Eight ways to be productive and motivated at university

University will be one of the best experiences of your life. You’ll make new friends, learn new skills, get to know experts in your subject and have so many opportunities to take advantage of. To get the most out of the experience, it is important to stay motivated and be productive with your time – but we know that can be easier said than done!

Read our eight top tips on how to be productive and motivated at university so that you not only get the most out of your experience, but you also excel and prepare yourself for your dream graduate job. 

1. Plan your days  

It might sound simple, but planning your time each week will help you to achieve your goalsTry adding things you want to do each day to your phone calendar as ‘events’ so that you have reminders of how you want to spend your time. Or, you can write things out in a planner or diary.  

Student Olivia likes to write down her tasks in her planner: “What I like to do is section it into two categories – work and life. I make my work tasks specific so that I know exactly what I am working on when I come to do itThen my life section is anything not work-related - so if I want to go for a walk, meet friends, watch Netflix, read a book or make time for a hobby, I write that in too. I find writing out my schedule motivates me and it is so satisfying to tick things off! 

2. Have a routine  

You need a routine that works best for you. Try to get up and go to bed at similar times to give yourself that structure and routine so you can make the most of your weekly plan and organise your time effectively. Talking about her routine, student Olivia says, “Study when is best for you. For me, my mornings are my most productive time, but that could be completely different for you. What I personally do is set an hour timer on my phone and work as much as I can in that hour, and then take a short break.” 

3. Know your deadlines 

As soon as you get your assignment deadlines, add them to your calendar and make a plan of how you will meet that deadline.  

Assignments can be a variety of group project work, short or long essays – each one will be slightly different and will require different preparations, so it is important that you allow yourself enough time ahead of each deadline to get the work done. This leads us to our next top tip…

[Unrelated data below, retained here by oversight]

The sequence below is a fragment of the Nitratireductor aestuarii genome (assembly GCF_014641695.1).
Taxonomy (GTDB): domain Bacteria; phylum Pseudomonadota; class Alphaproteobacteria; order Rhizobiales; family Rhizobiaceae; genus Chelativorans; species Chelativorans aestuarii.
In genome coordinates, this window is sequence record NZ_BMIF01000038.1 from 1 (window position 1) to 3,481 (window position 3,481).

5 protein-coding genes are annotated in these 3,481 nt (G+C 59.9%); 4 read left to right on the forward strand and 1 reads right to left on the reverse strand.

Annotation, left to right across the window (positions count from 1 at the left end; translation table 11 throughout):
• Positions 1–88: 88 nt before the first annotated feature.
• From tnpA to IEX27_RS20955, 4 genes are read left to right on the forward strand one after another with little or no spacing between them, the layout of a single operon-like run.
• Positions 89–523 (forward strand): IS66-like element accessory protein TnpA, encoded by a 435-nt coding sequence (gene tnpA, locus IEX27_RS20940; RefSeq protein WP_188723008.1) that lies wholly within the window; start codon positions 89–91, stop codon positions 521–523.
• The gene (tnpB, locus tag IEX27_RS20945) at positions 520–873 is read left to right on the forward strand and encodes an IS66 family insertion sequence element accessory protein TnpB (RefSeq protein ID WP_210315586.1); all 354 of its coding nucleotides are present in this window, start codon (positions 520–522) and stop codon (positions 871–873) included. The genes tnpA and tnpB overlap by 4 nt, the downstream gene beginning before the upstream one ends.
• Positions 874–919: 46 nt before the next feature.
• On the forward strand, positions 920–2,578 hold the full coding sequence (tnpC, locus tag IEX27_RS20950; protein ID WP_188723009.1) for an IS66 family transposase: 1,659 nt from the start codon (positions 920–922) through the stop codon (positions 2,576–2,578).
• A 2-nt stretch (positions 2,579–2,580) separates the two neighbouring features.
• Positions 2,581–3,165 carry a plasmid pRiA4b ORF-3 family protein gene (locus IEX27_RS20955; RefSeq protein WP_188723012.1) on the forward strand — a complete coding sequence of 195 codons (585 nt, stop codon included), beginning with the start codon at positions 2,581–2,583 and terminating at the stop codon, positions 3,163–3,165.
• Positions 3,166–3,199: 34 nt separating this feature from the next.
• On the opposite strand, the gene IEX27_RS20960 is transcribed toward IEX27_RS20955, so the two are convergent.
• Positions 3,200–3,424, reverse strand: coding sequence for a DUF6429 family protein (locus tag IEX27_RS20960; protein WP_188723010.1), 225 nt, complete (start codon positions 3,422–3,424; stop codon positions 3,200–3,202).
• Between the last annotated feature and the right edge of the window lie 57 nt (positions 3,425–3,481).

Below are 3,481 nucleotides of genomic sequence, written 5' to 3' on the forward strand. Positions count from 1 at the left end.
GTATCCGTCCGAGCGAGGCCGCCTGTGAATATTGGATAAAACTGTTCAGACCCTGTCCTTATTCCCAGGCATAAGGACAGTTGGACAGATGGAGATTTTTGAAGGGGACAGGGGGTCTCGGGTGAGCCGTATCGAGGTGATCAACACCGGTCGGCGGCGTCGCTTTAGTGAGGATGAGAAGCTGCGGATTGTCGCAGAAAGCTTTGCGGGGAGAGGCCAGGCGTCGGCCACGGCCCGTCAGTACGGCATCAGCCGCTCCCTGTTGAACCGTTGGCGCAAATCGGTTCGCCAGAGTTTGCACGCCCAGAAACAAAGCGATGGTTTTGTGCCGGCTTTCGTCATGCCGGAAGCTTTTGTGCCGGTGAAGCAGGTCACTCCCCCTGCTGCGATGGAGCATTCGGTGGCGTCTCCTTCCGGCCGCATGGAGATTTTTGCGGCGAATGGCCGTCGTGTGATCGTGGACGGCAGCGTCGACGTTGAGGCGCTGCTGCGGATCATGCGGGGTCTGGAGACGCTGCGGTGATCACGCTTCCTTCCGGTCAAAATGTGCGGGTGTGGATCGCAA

4. Break down tasks   

It always helps to break down the task that you need to complete into smaller and more realistic ones. For example, ahead of an assignment deadline, you might want to dedicate one day to research, one day to writing the introduction and another day to writing the first part, and so on. One of our students, Paula, shares her advice: 

What helps me to be productive is to divide tasks into smaller ones. Instead of setting one big task, I divide it into different days and times to make it more manageable and achievable. Also, it is important to set realistic goals – there’s no point setting unrealistic goals if you know you are not going to achieve it and you will be overwhelmed and frustrated.” 

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5. Take a break and reward yourself   

Make sure you have a schedule that factors in regular breaks and reward yourself for what you have achieved – no matter how big or small. Student Althea says:

“When you study it is really hard to feel rewarded, so you have to reward yourself. What I do is set some objectives each day. I spend 35-45 minutes studying and have two playlists that I listen to, with no instruments just soothing music to avoid distractions. I set a timer and when it is up I reward myself and take a break for 10-15 minutes, but no longer. Then I do it over and over until I achieve my objectives for the day, and when they have that’s when I reward myself again by finishing and watching a movie or eating some treats!”  

6. Limit your social media activity  

Social media and what’s on your phone can take up a lot of head space - how many times do you subconsciously start scrolling without realising, especially while trying to study? Setting app limits on your phone, or dedicating only certain times of the day to checking social media could be valuable in giving you more time to study and focus on yourself. 

Also, checking your phone and social media can be a huge distraction when trying to work, so it might help to leave your phone or tablet in another room or in your bag while studying. 

7. Eat the right foods  

Knowing how to make quick and easy snacks and meals is key to feeling well and motivated. When hunger strikes, it is so easy to grab some crisps or chocolate but that isn’t giving your body the fuel it needs to feel good – and also probably isn’t making you feel any less hungry!  

Having quick and accessible go-to meals and snacks is a must for feeling good and having the right energy to go out and get things done. Also, make sure you have a water bottle with you at all times and aim to drink 2-3 litres per day to stay focused and motivated.  

8. Stay active  

It can be easy to wake up, watch a bit of TV and then try to work straight away. But actually factoring in a short walk, jog, yoga, HIIT workout, gym session or something to get your body moving – no matter how big or small can really make a difference to your day. Althea says, “When you wake up spend 20 minutes doing exercise. You could do yoga, Pilates, go for a walk – if you’re feeling adventurous go for a run or cycle. Of course, there are many trainers on YouTube too. Eat something, hydrate and you’re set!”  

As with work, factor in the time to do it when best suits you – maybe a late-night gym session suits you or a long walk when you first wake up. Whatever it is, do what works best for you. 

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